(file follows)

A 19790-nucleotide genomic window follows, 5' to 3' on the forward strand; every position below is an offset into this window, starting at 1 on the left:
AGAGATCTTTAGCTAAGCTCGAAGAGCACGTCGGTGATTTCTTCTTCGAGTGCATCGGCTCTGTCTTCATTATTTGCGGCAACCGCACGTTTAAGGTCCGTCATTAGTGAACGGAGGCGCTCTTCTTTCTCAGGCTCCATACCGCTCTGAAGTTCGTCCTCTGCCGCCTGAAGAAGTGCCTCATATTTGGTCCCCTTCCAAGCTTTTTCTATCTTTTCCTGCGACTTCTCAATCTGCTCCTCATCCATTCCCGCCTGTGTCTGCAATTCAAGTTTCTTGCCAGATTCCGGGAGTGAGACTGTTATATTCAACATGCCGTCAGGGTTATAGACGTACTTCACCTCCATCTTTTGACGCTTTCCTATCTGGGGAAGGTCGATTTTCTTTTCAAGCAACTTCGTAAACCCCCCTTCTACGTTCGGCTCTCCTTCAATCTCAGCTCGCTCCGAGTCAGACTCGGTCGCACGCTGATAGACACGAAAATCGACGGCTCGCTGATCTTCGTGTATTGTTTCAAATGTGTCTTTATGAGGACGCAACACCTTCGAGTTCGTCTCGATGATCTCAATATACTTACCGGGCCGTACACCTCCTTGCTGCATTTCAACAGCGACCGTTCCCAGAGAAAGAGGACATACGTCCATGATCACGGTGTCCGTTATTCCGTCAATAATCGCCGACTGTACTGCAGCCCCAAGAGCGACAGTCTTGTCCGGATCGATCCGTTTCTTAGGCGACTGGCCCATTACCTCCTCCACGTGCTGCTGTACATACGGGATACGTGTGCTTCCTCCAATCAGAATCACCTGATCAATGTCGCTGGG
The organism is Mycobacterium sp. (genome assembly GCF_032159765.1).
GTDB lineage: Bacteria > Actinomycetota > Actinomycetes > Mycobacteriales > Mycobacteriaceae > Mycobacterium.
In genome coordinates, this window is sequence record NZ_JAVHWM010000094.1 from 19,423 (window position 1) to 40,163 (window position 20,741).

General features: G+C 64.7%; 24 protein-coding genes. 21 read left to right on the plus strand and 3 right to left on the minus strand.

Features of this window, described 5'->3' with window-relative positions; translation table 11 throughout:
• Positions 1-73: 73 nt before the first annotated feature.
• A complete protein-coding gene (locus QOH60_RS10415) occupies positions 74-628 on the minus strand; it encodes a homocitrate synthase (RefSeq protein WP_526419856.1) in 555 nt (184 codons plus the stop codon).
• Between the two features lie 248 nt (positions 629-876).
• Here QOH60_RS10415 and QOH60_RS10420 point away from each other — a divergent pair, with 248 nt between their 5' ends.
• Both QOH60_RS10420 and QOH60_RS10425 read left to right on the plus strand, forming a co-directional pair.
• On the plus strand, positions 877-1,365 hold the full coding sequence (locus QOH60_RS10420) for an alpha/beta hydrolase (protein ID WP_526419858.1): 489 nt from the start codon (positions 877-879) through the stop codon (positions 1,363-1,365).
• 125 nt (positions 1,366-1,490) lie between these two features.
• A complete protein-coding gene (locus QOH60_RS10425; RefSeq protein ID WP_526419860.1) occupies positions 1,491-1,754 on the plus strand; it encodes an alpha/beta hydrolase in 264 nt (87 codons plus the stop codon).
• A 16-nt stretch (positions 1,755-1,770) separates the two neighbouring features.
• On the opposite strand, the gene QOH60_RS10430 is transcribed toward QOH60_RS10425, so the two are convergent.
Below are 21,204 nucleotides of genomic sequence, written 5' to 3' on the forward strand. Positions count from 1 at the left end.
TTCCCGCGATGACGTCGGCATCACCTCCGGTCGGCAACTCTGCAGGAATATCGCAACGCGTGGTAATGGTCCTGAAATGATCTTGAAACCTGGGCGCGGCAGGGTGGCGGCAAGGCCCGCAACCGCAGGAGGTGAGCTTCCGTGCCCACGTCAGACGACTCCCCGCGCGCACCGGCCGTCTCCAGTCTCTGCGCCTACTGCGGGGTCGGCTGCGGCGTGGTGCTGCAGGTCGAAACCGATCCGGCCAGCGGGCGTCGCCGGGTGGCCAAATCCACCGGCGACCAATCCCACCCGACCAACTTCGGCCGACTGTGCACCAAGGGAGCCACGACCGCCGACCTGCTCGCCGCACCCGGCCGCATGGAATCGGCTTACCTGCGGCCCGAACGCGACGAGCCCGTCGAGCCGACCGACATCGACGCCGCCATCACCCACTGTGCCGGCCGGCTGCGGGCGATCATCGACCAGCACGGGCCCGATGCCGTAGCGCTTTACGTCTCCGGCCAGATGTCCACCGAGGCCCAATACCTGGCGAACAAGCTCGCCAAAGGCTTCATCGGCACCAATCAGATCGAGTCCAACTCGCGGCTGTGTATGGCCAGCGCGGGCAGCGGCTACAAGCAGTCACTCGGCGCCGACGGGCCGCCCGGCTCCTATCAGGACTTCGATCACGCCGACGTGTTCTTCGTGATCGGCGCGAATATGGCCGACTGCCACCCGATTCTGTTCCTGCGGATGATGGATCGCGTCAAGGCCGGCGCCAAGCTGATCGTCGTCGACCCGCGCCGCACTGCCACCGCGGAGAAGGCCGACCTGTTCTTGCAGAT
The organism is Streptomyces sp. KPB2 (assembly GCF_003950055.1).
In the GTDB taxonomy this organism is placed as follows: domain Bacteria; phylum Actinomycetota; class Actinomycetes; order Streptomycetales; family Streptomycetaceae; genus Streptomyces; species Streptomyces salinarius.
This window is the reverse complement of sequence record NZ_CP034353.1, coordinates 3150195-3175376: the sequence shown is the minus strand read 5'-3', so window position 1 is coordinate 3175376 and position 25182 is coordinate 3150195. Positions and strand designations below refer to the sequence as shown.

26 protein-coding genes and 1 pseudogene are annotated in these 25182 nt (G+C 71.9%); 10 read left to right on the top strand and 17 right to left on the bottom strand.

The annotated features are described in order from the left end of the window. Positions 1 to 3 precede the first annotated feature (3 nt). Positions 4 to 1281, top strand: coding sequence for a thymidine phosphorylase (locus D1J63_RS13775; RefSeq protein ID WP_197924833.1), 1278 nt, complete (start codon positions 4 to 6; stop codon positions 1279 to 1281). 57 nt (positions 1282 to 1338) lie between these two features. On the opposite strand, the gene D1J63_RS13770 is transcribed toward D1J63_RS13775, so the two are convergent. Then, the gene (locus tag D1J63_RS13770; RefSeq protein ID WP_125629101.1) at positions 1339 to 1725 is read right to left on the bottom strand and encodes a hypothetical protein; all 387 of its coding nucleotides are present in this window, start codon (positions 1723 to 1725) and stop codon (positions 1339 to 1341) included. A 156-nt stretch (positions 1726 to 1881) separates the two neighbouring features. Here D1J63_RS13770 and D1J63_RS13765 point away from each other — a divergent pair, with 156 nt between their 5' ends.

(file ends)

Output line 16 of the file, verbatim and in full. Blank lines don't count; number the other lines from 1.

• A 16-nt stretch (positions 1,755-1,770) separates the two neighbouring features.